2
\$\begingroup\$

I have tried to write a simple 3 x 3 tic tac toe program. Please I need a code review on this program, whether it is readable, maintainable or not. Judge it as much as you can.

Here is the source code:

#include <iostream>
#include <string>
#include <vector>


void draw_board(std::vector<std::string> &board) {

  /**
  -----------------------
 |       |       |       |
 |   1   |   2   |   3   |
 |       |       |       |
 | --------------------  |
 |       |       |       |
 |   4   |   5   |   6   |
 |       |       |       |
 | --------------------  |
 |       |       |       |
 |   7   |   8   |   9   |
 |       |       |       |
  -----------------------
  **/
  for (auto row : board) {
    for (auto col : row) {
      std::cout << col;
    }
    std::cout << '\n';
  }

}

void toggle_player(char &current) {
  if (current == 'X') current = 'O';
  else current = 'X';
}

void update_board(char &current, std::vector<std::string> &board, int &choice,
                  std::vector<std::pair<int, int>> &choice_position, std::vector<std::string> &plays) {
  int row = choice_position[choice].first;
  int col = choice_position[choice].second;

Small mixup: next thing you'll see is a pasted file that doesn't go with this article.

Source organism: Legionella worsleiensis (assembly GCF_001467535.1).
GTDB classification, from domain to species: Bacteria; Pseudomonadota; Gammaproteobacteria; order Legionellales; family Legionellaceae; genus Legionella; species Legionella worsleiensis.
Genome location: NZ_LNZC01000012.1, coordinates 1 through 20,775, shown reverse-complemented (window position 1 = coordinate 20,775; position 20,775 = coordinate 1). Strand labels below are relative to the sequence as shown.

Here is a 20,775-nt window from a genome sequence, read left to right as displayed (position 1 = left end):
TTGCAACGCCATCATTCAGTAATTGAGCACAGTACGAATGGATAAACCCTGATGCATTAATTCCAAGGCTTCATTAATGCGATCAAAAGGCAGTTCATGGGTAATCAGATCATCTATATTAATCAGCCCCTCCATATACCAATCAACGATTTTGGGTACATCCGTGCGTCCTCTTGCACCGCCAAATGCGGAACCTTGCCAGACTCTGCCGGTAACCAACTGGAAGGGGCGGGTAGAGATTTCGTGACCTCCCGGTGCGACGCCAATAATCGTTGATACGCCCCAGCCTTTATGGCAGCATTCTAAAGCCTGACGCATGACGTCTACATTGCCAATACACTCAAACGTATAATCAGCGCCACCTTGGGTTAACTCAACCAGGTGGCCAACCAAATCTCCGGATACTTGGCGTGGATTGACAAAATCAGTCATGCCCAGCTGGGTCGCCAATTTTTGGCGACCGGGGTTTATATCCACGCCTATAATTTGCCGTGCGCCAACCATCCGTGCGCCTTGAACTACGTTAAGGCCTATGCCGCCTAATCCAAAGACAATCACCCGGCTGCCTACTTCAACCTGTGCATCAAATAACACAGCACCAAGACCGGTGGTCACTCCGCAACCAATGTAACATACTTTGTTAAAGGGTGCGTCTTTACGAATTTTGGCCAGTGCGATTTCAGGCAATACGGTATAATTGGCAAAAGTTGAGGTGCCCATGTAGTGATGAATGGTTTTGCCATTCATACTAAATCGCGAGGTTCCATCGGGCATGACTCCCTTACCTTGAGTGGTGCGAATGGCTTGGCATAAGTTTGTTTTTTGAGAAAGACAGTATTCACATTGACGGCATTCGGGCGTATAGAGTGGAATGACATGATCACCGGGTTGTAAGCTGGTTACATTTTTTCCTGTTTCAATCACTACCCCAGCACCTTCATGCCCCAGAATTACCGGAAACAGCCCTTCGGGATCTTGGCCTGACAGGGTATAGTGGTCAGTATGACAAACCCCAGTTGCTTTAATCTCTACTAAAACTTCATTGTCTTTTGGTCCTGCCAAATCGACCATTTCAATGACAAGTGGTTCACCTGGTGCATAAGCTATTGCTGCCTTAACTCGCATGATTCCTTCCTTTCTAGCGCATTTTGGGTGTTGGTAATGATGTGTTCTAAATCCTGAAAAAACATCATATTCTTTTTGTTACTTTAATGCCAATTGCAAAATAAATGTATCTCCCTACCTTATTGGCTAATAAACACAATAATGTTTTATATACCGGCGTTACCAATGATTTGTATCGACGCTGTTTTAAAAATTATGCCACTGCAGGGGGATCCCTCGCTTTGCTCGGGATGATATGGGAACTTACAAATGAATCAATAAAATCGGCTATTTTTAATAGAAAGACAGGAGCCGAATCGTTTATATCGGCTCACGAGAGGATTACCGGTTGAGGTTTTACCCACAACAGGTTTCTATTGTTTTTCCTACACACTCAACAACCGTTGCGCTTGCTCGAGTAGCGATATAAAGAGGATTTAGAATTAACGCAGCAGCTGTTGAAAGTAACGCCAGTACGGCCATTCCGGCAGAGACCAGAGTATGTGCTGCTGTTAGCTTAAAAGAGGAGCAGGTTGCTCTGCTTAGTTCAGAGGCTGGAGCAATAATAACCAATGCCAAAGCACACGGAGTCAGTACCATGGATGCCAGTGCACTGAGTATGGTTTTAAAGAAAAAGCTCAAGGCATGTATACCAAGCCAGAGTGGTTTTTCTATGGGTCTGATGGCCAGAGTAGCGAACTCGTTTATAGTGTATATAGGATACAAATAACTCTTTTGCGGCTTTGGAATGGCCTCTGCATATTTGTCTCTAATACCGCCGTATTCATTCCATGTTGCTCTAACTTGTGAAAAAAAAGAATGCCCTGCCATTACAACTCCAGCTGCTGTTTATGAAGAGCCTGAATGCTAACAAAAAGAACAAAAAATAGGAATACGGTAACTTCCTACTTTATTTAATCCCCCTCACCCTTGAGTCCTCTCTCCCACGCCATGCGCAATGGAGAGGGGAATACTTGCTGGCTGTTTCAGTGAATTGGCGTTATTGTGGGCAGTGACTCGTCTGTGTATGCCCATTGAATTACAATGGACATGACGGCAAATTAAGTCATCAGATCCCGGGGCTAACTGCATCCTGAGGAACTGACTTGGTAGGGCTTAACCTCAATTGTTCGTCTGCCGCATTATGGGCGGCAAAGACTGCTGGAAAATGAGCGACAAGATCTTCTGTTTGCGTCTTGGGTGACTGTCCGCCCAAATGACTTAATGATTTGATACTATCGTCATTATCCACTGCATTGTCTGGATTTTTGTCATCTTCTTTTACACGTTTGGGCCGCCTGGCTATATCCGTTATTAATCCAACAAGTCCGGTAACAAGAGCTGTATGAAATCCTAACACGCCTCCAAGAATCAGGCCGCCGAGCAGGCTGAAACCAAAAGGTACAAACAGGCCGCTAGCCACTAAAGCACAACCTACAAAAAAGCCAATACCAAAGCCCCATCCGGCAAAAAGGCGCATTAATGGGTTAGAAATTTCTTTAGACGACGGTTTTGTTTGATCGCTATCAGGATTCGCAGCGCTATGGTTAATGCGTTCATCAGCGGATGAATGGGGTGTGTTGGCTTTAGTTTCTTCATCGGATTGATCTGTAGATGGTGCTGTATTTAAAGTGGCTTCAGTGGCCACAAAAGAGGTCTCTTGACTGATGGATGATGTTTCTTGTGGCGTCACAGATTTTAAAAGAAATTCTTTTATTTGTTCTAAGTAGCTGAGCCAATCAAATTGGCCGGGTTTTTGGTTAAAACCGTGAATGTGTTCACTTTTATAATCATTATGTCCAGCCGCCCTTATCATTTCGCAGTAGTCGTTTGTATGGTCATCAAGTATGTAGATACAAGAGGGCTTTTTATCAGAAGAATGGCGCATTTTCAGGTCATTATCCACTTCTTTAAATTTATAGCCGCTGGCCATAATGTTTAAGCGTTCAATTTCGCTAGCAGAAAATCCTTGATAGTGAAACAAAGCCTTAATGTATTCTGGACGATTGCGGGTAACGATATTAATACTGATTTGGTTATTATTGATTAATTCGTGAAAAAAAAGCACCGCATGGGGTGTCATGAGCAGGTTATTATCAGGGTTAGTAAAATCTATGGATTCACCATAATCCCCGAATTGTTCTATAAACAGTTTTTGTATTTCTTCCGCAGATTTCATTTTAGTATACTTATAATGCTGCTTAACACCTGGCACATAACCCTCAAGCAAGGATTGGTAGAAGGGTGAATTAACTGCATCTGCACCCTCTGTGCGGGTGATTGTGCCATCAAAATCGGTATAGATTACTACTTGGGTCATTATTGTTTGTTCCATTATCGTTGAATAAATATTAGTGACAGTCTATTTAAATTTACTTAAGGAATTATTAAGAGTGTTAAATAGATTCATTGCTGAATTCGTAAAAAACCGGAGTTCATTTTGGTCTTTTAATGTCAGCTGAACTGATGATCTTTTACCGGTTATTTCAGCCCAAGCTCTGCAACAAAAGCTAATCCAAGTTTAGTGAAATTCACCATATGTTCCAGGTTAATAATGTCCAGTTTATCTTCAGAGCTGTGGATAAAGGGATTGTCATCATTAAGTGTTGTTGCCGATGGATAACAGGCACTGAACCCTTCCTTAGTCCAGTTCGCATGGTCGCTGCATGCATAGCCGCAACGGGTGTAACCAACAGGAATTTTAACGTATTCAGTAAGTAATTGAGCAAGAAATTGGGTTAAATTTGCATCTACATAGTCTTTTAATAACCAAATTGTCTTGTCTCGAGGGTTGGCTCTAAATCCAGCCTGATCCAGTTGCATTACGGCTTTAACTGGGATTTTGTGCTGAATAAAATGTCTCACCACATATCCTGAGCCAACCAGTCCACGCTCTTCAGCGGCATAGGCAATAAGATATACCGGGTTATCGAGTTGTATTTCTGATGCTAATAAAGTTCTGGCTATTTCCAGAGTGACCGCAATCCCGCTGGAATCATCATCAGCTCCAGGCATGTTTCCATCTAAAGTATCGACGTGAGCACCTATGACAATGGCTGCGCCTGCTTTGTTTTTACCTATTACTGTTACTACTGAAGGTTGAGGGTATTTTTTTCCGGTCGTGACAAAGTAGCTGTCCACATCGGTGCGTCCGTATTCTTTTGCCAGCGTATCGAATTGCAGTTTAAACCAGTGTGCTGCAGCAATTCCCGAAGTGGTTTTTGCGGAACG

board[row][col] = current;
  switch (choice) {
  case 1:
    plays[0][0] = current;
    break;
  case 2:
    plays[0][1] = current;
    break;
  case 3:
    plays[0][2] = current;
    break;
  case 4:
    plays[1][0] = current;
    break;
  case 5:
    plays[1][1] = current;
    break;
  case 6:
    plays[1][2] = current;
    break;
  case 7:
    plays[2][0] = current;
    break;
  case 8:
    plays[2][1] = current;
    break;
  case 9:
    plays[2][2] = current;
    break;
  }

}

bool valid_move(int &choice, std::vector<bool> &taken) {
  return 1 <= choice && choice <= 9 && !taken[choice];
}

void handle_input(char &current, std::vector<bool> &taken, std::vector<std::string> &plays
                  ,std::vector<std::pair<int, int>> &choice_position
                  ,std::vector<std::string> &board) {
  std::cout << "Enter a number between [1, 9] (inclusive).\n";
  std::cout << "It's " << current << " turn\n";
  int choice;
  std::cin >> choice;